|Product type||Kid's stool|
(1) Height (rear): 33 cm
(2) Length: 78,5 cm
(3) Height (front): 41,5 cm
(4) Depth: 35 cm
|Material||Dyed-through polypropylene, matt finish|
|Variants||Eames Elephant Small
Eames Elephant Plywood
|Functions & Properties||Suitable for outdoor use
Supports up to 70 kg
|Care||For general cleaning of the plastic please use a soft, damp cloth. Careful drying is subsequently recommended.
For removal of stains a mild cleaner is recommended. Avoid abrasive cleaners such as powders or pastes and aggressive "all-purpose cleaner", as they may damage the surface.
|Product datasheet||Please click on picture for detailed information (ca. 0,2 MB).
Originally presented in moulded plywood as part of a 1945 exhibition at the Museum of Modern Art in New York, it would be some 60 years before the Eames Elephant entered serial production: to mark Charles Eames' 100th birthday in 2007 Vitra released a limited edition of 2000 pieces in the original plywood version. This very high quality, and equally limited quantity, edition made these impressive pachyderms a popular collector's item: but missed Charles and Ray Eames' intended purpose - an everyday toy for children. Thus, Vitra has developed a contemporary version of the Eames Elephant made of polypropylene, which not only makes the striking design available in a range of bright colours, but at an affordable price. In addition, the Vitra Elephant is, thanks to the new durable material, also ideal for outdoor adventures and thus reflects the designers position that play and pleasure are basic human needs and a integral source of enjoyment of life.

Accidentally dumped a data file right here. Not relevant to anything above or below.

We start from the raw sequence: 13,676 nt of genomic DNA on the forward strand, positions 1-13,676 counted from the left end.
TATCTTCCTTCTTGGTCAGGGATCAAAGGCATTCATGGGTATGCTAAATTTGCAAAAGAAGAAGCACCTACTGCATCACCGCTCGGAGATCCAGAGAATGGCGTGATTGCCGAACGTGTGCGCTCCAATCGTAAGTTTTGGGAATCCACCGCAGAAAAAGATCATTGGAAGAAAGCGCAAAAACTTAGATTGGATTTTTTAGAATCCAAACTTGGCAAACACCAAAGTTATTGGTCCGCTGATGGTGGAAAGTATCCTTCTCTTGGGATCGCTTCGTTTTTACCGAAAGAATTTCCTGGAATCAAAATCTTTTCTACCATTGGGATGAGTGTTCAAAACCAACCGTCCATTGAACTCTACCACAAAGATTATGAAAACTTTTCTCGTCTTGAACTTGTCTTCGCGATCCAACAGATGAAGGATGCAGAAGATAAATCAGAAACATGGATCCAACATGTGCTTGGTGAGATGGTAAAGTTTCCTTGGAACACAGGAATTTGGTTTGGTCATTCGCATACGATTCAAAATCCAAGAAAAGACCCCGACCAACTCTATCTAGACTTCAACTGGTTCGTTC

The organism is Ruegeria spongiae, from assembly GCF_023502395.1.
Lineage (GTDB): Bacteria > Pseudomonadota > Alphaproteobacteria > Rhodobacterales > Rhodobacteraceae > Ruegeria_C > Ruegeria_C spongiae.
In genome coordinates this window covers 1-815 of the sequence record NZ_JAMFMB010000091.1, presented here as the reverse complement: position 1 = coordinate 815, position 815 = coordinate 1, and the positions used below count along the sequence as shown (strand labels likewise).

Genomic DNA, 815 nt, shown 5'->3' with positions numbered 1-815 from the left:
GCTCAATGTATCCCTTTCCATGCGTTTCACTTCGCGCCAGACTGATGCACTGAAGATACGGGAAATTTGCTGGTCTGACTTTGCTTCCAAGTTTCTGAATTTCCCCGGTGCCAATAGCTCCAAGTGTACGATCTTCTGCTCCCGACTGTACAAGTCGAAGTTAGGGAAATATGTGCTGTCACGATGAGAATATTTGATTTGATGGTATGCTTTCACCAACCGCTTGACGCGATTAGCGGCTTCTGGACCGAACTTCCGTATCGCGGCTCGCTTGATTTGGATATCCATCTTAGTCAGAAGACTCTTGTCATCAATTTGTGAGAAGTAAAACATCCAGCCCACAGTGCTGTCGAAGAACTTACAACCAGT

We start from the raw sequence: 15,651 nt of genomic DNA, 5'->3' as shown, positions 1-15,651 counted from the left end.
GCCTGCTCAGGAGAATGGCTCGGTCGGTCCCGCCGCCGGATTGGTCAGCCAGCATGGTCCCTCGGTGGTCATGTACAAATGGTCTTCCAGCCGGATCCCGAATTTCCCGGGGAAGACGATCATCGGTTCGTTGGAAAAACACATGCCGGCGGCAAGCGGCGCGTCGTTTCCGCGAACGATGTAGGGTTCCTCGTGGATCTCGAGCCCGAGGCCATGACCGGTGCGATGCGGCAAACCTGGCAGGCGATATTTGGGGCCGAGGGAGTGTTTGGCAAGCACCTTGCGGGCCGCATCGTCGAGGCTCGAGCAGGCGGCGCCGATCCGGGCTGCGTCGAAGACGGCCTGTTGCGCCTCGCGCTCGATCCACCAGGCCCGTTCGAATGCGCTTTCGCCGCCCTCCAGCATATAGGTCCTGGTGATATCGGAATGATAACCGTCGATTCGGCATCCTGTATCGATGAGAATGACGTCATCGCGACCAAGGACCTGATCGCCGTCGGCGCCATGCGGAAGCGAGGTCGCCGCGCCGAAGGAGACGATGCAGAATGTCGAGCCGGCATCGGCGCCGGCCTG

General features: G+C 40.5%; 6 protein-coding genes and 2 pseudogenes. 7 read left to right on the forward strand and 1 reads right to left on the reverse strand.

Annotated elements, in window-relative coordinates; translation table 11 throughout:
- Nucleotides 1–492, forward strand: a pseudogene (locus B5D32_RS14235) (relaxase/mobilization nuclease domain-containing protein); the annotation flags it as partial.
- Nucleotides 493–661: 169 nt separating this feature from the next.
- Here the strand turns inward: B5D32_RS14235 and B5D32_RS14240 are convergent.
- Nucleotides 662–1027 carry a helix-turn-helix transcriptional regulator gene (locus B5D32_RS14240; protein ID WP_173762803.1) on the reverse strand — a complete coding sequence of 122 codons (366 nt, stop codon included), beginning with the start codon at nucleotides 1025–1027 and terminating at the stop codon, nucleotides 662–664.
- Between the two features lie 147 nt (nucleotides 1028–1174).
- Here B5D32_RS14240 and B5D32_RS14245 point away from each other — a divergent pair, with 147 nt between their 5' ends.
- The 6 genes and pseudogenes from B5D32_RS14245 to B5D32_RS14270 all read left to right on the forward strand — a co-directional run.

Over the 40 years in which Charles and Ray Eames were not only married, but also cooperated as designers, arose in their studio in Los Angeles a whole universe full of beautiful things, many of which are today considered design classics. In addition to the popular furniture designs, such as the Eames chairs, the lounge chair, the LTR Occasional Table, the duo were active in a great many other fields of activity including photography, film, graphic design and toys. Charles Eames and Ray Kaiser first met in 1940 at Cranbook Academy of Art. The success of the pair's work is largely based on Charles' knowledge as an architect combined with Ray's talents as a painter, a combination which was responsible for the characteristic style of Eames designs. A style defined by a innate playfulness, as represented by the Eames Elephant